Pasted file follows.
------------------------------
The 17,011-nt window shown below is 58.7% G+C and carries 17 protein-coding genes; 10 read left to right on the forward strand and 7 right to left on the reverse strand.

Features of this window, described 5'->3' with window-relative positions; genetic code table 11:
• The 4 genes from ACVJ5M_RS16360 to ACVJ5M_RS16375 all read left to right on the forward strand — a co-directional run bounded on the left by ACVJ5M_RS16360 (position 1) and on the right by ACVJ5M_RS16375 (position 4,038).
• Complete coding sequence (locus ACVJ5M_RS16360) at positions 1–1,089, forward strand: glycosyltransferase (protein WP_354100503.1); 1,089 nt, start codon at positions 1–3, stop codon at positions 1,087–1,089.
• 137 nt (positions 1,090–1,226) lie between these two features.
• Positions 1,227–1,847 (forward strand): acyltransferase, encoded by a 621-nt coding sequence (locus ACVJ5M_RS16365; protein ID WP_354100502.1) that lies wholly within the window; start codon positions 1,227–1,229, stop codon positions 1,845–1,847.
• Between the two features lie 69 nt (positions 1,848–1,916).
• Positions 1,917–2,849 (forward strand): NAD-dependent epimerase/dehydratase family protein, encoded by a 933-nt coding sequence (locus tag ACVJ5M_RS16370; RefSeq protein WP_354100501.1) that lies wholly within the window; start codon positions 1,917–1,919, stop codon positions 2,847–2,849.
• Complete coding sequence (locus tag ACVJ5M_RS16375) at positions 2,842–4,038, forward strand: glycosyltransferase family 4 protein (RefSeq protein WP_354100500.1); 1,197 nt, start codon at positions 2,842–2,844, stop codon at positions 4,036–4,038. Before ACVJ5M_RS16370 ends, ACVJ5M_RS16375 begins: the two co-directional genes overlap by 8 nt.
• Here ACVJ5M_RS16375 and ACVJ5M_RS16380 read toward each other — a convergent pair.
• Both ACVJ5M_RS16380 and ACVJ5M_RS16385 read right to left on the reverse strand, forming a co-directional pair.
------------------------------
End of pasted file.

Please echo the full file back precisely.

The 17,011-nt window shown below is 58.7% G+C and carries 17 protein-coding genes; 10 read left to right on the forward strand and 7 right to left on the reverse strand.

Features of this window, described 5'->3' with window-relative positions; genetic code table 11:
• The 4 genes from ACVJ5M_RS16360 to ACVJ5M_RS16375 all read left to right on the forward strand — a co-directional run bounded on the left by ACVJ5M_RS16360 (position 1) and on the right by ACVJ5M_RS16375 (position 4,038).
• Complete coding sequence (locus ACVJ5M_RS16360) at positions 1–1,089, forward strand: glycosyltransferase (protein WP_354100503.1); 1,089 nt, start codon at positions 1–3, stop codon at positions 1,087–1,089.
• 137 nt (positions 1,090–1,226) lie between these two features.
• Positions 1,227–1,847 (forward strand): acyltransferase, encoded by a 621-nt coding sequence (locus ACVJ5M_RS16365; protein ID WP_354100502.1) that lies wholly within the window; start codon positions 1,227–1,229, stop codon positions 1,845–1,847.
• Between the two features lie 69 nt (positions 1,848–1,916).
• Positions 1,917–2,849 (forward strand): NAD-dependent epimerase/dehydratase family protein, encoded by a 933-nt coding sequence (locus tag ACVJ5M_RS16370; RefSeq protein WP_354100501.1) that lies wholly within the window; start codon positions 1,917–1,919, stop codon positions 2,847–2,849.
• Complete coding sequence (locus tag ACVJ5M_RS16375) at positions 2,842–4,038, forward strand: glycosyltransferase family 4 protein (RefSeq protein WP_354100500.1); 1,197 nt, start codon at positions 2,842–2,844, stop codon at positions 4,036–4,038. Before ACVJ5M_RS16370 ends, ACVJ5M_RS16375 begins: the two co-directional genes overlap by 8 nt.
• Here ACVJ5M_RS16375 and ACVJ5M_RS16380 read toward each other — a convergent pair.
• Both ACVJ5M_RS16380 and ACVJ5M_RS16385 read right to left on the reverse strand, forming a co-directional pair.